Past Cities

Bago, Western Visayas, Philippines

Loading map...

Bago is a third-class city in the province of Negros Occidental, located in the Western Visayas region of the Philippines. It has a population of around 170,000 people and covers an area of 38,895 hectares. Its history is rich, shaped by its political environment and geography.

Bago was originally a settlement of the native Negritos, who were later replaced by the Malay settlers who came from Borneo. In the 15th century, the arrival of the Spanish colonizers brought about a significant change in the city's culture and governance. The Spaniards established Bago as a "pueblo" or township, and they named it "Himamaylan" after a hill near the town center.

The town's development was hampered by the constant attacks of Muslim pirates from Mindanao. As a result, the Spanish built a fortification called "Fuerte de la Conception" to protect the town. In 1856, the town's name was changed to Bago, derived from the local term "bag-o," meaning new.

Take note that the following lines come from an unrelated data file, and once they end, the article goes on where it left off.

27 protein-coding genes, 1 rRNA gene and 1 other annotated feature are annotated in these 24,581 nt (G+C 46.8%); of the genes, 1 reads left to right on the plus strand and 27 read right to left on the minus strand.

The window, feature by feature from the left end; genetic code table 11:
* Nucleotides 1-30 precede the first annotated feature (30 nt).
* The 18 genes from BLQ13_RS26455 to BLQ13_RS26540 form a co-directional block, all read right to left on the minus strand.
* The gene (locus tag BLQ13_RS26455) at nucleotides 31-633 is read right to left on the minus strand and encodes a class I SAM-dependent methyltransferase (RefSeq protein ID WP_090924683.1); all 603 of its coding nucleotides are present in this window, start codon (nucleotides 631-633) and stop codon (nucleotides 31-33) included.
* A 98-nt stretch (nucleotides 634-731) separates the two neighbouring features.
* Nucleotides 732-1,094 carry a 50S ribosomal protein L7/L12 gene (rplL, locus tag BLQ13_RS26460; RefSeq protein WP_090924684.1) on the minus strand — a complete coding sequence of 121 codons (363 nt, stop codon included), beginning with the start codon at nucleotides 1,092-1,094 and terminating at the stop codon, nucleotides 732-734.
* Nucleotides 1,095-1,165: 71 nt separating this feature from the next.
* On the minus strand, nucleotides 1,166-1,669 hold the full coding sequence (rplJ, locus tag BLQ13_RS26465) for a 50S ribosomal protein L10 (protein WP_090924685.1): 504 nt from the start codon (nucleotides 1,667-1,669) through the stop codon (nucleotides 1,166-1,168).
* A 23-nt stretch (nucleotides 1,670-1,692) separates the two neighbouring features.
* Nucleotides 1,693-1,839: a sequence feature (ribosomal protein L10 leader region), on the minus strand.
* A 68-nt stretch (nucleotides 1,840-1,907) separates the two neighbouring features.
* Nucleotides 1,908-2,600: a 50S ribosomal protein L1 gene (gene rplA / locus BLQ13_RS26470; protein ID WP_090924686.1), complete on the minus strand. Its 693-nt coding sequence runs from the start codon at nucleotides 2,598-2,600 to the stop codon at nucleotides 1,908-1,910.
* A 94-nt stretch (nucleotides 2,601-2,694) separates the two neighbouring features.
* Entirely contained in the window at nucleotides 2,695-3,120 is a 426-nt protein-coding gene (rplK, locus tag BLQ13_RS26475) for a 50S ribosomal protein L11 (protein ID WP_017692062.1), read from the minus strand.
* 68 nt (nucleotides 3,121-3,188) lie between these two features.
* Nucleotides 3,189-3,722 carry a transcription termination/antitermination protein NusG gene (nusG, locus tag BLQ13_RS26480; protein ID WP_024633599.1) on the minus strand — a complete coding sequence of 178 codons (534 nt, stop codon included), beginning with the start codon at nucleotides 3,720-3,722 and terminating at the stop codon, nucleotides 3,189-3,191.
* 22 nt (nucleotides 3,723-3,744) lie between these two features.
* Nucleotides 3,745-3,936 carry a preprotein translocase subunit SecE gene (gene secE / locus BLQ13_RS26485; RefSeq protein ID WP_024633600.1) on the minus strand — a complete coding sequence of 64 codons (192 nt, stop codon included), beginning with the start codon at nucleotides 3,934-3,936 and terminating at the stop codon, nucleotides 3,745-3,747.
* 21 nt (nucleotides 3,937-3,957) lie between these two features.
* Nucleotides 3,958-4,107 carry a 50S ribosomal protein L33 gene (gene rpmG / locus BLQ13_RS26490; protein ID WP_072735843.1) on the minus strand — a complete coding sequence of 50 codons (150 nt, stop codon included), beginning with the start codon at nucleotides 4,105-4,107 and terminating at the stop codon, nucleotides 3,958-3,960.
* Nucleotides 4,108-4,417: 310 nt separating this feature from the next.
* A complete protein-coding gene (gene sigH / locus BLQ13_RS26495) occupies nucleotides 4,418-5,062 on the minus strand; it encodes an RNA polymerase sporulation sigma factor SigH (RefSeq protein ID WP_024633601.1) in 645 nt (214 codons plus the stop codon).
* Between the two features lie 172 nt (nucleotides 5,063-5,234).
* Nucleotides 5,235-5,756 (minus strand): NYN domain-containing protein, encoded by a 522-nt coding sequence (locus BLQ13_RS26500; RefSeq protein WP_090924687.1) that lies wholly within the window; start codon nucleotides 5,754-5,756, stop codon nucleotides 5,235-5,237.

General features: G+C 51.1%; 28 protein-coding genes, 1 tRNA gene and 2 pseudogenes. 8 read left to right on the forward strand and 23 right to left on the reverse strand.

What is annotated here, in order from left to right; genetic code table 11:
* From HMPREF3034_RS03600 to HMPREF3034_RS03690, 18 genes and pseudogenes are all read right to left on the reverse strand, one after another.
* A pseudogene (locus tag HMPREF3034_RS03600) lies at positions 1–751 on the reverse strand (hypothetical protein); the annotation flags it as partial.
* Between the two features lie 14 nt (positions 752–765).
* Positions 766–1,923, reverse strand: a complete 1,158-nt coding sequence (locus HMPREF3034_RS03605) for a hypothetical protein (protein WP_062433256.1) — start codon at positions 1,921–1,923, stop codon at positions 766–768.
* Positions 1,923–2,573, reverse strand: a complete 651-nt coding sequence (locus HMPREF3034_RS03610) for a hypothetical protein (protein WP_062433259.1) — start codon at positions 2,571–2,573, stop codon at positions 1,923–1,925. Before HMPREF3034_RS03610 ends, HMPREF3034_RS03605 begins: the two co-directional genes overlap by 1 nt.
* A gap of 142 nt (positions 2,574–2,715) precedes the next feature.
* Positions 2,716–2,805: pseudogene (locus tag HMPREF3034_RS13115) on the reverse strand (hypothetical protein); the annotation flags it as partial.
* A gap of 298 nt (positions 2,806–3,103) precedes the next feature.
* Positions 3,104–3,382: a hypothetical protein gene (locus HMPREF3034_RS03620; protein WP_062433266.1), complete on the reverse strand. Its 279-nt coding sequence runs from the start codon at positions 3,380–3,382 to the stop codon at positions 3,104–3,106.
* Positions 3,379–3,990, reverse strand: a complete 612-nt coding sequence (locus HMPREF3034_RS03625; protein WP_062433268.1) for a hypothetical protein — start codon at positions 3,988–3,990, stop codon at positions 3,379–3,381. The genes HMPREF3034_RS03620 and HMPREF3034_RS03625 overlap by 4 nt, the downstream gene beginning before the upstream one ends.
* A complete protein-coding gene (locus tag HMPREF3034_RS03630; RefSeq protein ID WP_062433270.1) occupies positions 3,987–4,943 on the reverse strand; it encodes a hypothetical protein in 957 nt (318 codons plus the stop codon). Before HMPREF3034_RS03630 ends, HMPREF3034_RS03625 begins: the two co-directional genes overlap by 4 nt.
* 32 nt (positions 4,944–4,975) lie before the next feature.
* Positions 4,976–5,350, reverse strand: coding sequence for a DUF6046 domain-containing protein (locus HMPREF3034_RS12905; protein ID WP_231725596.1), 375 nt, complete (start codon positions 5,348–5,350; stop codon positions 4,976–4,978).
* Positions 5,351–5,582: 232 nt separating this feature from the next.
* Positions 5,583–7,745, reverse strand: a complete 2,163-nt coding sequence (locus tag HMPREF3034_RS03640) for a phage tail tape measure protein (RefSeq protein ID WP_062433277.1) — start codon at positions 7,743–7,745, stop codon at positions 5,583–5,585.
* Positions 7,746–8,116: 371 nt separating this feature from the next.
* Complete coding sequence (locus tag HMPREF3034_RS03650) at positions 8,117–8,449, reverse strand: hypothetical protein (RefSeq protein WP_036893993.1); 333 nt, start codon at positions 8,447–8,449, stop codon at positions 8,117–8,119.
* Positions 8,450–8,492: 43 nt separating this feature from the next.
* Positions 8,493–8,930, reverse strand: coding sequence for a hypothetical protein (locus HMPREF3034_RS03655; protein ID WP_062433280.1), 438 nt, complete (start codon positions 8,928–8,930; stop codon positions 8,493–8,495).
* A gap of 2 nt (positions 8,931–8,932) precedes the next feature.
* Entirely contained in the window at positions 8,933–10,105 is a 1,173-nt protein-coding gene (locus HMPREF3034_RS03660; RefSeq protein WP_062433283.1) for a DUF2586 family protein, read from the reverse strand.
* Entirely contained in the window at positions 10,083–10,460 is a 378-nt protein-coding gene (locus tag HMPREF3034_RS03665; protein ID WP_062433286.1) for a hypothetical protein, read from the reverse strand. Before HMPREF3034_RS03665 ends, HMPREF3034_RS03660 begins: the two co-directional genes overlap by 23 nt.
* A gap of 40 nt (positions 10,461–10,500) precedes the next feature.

In the 19th century, Bago's economy flourished due to the sugarcane industry. Many wealthy families established sugar plantations, which created jobs for the locals. However, the sugar boom also led to the exploitation of the workers, who were mostly farmers and fishermen.

During the Philippine Revolution against Spain, Bago played a significant role in the fight for independence. The town was led by General Juan Araneta, who was a prominent revolutionary leader. He established the "Araneta Army" and led several successful campaigns against the Spanish forces.

After the Philippines gained independence from Spain in 1898, Bago became part of the newly established Negros Occidental province. The city continued to grow, and in 1966, it was officially recognized as a city by the Philippine government.

Bago's political environment was shaped by the Marcos regime, which lasted from 1965 to 1986. The city was governed by several Marcos loyalists, who were accused of corruption and human rights abuses. In 1986, the People Power Revolution ousted Marcos, and Bago experienced a significant shift in governance.

Today, Bago is a bustling city with a diverse economy that includes agriculture, fishing, and manufacturing. It is also home to several tourist destinations, including the Bago City Public Plaza, the Bantayan Park, and the Bago City Eco-Tourism Park.

Bago's history is a reflection of the Philippines' complex political and cultural environment. Its rich heritage, shaped by its geography and economy, has created a unique identity that continues to evolve today. Despite the challenges it has faced, Bago remains a vibrant city that celebrates its past while looking towards a bright future.